You have some really eye-catching concept art/storyboards – how important would you say these kind of visuals are to a crowd-funding campaign?
They are crucial because films are visual experiences. If you look at a film noir by a great, classical director like John Cassavetes – there was a Cassavetes retrospective in London, recently – the way that he used shadow and camera angles to depict everyday life as a threatening and hostile environment went to the core of what he was saying about social alienation. We are trying to achieve a similar effect in the digital age using the technology that is available to us. The look of a great movie is never incidental and that is why our director has meticulously story-boarded to this extent.
Is your £3,000 target the whole budget or do you have other sources of financing lined up? If not, I’m intrigued to know how you’re going to make a feature with an international cast for that figure!
Good Grief no. We’re currently seeking co-producers to help us raise more funds but the three thousand will really help us get the ball rolling. We want to shoot on Red Epic and we have had really great camera operators get in touch with us offering to come on board for expenses but, naturally, we also want everybody (including ourselves) to finally be paid the union rate! Guerilla filmmaking shouldn’t be about exploitation or antagonising BECTU but about kick-starting a project which otherwise wouldn’t be made. The actual budget, which has been meticulously worked out, is for £500,000. We have put in an application to the BFI which is currently being processed. Of course something like 99% of BFI applications get rejected but we feel we have a real strong case. We’re also looking for co-producers and for any other funding we can get so if anybody would like product placement or to talk to us about investment tax breaks or equity then get in touch.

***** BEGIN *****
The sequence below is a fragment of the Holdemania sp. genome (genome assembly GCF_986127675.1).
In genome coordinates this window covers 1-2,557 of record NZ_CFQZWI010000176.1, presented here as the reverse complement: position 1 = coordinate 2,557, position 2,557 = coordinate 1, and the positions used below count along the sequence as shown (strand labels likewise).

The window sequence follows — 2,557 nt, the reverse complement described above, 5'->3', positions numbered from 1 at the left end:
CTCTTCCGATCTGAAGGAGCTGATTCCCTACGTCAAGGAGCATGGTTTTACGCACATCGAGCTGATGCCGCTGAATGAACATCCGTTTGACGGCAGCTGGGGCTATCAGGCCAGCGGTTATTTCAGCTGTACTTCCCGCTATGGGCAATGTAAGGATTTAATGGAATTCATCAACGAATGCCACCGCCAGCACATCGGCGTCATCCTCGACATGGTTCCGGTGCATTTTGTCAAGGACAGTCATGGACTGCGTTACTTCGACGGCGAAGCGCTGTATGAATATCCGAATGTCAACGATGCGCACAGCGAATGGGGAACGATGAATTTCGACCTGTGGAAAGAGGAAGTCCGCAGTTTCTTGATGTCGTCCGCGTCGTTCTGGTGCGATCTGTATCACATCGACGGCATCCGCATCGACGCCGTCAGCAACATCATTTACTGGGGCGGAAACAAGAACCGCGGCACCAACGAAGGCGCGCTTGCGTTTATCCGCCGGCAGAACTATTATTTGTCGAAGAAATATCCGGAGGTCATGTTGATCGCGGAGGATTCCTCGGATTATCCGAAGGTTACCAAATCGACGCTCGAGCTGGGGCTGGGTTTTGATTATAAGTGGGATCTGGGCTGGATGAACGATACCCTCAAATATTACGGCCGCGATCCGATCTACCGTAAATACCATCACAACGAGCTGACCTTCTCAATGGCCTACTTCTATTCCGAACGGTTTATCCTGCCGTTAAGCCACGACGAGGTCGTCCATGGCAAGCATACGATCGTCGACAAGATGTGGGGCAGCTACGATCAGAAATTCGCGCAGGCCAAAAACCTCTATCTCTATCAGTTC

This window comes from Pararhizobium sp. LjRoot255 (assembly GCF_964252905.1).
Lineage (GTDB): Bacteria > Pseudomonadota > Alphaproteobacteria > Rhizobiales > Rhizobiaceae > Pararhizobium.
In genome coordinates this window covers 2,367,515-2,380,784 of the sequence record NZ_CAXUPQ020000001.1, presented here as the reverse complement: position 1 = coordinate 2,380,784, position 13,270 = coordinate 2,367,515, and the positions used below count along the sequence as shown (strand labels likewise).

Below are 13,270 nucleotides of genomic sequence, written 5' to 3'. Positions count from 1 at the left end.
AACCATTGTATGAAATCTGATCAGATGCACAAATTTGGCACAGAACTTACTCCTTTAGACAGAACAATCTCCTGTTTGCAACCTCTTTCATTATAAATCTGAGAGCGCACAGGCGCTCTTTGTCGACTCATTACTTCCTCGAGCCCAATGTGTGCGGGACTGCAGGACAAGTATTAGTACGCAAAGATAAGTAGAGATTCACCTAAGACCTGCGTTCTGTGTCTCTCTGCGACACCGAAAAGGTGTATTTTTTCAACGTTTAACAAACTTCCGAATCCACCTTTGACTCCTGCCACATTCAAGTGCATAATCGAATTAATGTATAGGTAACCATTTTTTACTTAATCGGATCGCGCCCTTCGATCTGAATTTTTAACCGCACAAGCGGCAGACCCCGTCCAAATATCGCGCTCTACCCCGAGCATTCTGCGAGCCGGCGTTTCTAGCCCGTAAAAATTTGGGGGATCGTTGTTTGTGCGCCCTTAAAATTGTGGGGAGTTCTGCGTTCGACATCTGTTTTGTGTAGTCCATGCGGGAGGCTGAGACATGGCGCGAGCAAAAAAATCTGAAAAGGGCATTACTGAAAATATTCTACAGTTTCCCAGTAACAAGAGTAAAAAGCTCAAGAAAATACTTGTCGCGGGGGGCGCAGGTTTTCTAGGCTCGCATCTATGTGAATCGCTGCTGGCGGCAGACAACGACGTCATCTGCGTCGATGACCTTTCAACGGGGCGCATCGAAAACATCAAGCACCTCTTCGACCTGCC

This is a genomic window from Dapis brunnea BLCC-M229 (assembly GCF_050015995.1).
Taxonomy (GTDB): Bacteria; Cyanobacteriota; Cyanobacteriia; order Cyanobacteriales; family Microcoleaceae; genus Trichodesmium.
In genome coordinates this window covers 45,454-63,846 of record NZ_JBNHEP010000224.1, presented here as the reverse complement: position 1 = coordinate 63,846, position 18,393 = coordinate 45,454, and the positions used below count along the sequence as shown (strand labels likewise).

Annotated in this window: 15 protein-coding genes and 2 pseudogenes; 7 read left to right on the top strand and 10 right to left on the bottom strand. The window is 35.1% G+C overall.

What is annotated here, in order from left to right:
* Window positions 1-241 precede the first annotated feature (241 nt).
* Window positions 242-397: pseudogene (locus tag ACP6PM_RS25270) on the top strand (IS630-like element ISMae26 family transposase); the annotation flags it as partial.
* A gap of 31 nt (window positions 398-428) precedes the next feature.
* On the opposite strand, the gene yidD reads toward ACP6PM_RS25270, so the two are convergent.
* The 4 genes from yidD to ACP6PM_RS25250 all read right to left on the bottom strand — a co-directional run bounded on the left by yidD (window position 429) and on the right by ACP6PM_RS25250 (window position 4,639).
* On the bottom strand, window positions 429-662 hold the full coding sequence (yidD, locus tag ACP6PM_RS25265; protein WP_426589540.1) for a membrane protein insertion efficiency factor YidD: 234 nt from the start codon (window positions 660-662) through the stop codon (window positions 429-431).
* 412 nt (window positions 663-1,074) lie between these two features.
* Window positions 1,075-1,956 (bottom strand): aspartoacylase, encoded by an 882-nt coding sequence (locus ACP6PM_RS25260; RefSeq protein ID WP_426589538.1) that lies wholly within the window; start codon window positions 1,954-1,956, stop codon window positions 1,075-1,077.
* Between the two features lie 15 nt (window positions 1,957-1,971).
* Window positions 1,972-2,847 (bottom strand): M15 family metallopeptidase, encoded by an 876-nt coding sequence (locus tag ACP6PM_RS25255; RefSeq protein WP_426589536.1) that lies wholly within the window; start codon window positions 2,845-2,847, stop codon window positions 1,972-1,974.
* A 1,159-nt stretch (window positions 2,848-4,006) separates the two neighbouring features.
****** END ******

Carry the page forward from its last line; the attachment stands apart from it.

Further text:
Everyone and their dog seems to be crowd-funding these days – what are you doing to try and stand out amongst all those other project vying for people’s cash?
The visuals we have up in terms of a teaser, the storyboards, the publicity shots are important but I think the most important aspect is generating a buzz around the film. This isn’t just a film idea we have, or any old knock off revenge film that dumbs down Death Wish to Dudley. it’s a milestone urban thriller that’s also a state of the nation statement, in the solid tradition of Get Carter, The Long Good Friday, Face, Eastern Promises and Ill Manors that film students will be studying 20 years from now. It’s a great package that includes international cast, great script, global appeal yet with it’s roots still firmly in Britain. Бargain is the next big thing and we want to offer people a chance to play a part in getting it made.
You can find out for about Бargain and contribute to the crowd-funding campaign on their Kickstarter page.